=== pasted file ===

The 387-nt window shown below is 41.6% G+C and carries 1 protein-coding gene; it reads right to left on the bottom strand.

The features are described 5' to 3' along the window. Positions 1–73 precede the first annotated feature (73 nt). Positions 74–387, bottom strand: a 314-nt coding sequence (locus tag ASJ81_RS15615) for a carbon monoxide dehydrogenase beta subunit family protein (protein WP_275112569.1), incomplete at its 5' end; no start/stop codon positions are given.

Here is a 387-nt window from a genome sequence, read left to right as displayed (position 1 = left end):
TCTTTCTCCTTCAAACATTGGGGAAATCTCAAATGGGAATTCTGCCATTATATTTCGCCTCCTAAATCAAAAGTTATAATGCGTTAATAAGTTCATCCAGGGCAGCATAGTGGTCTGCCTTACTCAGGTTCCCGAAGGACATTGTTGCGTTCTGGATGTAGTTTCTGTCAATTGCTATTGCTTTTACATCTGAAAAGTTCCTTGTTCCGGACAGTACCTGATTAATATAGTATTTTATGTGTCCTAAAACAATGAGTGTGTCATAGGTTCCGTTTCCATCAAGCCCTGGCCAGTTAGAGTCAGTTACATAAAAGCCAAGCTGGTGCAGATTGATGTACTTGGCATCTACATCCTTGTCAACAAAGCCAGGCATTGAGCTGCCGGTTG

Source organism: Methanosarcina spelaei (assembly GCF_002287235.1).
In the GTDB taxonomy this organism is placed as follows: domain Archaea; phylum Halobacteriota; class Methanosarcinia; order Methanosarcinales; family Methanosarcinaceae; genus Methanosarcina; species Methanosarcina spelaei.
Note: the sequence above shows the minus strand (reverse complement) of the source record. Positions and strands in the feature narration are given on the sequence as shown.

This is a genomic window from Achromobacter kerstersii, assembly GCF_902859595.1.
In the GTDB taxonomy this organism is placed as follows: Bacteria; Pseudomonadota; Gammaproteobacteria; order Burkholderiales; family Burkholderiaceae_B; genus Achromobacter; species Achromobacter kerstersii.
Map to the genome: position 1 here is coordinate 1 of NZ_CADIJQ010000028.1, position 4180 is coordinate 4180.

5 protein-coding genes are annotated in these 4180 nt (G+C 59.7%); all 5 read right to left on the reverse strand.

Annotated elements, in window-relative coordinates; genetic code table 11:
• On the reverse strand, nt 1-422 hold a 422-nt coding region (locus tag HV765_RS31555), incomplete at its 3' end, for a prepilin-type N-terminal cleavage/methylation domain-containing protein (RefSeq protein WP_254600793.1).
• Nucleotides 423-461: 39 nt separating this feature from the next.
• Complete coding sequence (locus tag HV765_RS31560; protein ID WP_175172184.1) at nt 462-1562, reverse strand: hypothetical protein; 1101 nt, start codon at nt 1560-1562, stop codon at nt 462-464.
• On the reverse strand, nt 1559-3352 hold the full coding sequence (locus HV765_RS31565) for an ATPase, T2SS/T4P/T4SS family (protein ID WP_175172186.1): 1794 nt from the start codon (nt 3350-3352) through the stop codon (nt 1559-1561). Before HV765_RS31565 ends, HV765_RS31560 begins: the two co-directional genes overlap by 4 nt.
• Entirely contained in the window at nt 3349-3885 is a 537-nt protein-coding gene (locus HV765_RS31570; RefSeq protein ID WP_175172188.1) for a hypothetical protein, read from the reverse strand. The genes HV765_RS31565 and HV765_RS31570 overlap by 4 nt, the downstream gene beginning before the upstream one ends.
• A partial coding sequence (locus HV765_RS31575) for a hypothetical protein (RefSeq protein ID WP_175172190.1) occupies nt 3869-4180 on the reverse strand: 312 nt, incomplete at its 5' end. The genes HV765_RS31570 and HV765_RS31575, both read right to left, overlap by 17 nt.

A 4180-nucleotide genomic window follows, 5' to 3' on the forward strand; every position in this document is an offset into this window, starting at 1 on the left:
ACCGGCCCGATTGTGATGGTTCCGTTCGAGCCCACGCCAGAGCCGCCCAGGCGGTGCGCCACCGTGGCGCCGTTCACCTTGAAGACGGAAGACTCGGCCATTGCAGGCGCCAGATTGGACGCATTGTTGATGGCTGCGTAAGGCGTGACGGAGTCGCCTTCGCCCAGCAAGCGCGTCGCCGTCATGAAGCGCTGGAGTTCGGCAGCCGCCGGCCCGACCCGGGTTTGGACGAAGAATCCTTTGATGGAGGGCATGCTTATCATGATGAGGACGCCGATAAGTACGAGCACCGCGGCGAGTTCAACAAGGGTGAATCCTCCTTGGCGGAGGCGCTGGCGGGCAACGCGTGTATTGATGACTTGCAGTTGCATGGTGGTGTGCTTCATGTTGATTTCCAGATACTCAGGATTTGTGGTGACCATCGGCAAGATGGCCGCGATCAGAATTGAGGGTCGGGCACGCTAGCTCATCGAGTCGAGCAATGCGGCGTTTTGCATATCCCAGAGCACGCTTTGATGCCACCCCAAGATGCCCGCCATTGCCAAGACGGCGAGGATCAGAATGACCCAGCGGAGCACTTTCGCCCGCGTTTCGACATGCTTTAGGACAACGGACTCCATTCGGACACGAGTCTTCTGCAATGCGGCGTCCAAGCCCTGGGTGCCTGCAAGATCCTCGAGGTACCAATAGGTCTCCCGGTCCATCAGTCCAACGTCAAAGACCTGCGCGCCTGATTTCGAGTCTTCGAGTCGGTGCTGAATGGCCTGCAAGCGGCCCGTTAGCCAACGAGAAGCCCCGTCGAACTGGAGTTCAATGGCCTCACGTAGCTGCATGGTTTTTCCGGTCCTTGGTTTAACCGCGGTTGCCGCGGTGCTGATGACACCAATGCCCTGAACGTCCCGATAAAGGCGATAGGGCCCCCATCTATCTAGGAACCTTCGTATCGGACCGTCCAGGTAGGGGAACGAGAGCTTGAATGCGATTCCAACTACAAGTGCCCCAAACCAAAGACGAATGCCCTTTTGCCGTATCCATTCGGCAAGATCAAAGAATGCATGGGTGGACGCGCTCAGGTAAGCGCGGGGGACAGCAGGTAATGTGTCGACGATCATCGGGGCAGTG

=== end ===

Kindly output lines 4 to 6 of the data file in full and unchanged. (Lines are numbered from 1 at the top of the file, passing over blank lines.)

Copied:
TCTTTCTCCTTCAAACATTGGGGAAATCTCAAATGGGAATTCTGCCATTATATTTCGCCTCCTAAATCAAAAGTTATAATGCGTTAATAAGTTCATCCAGGGCAGCATAGTGGTCTGCCTTACTCAGGTTCCCGAAGGACATTGTTGCGTTCTGGATGTAGTTTCTGTCAATTGCTATTGCTTTTACATCTGAAAAGTTCCTTGTTCCGGACAGTACCTGATTAATATAGTATTTTATGTGTCCTAAAACAATGAGTGTGTCATAGGTTCCGTTTCCATCAAGCCCTGGCCAGTTAGAGTCAGTTACATAAAAGCCAAGCTGGTGCAGATTGATGTACTTGGCATCTACATCCTTGTCAACAAAGCCAGGCATTGAGCTGCCGGTTG

Source organism: Methanosarcina spelaei (assembly GCF_002287235.1).
In the GTDB taxonomy this organism is placed as follows: domain Archaea; phylum Halobacteriota; class Methanosarcinia; order Methanosarcinales; family Methanosarcinaceae; genus Methanosarcina; species Methanosarcina spelaei.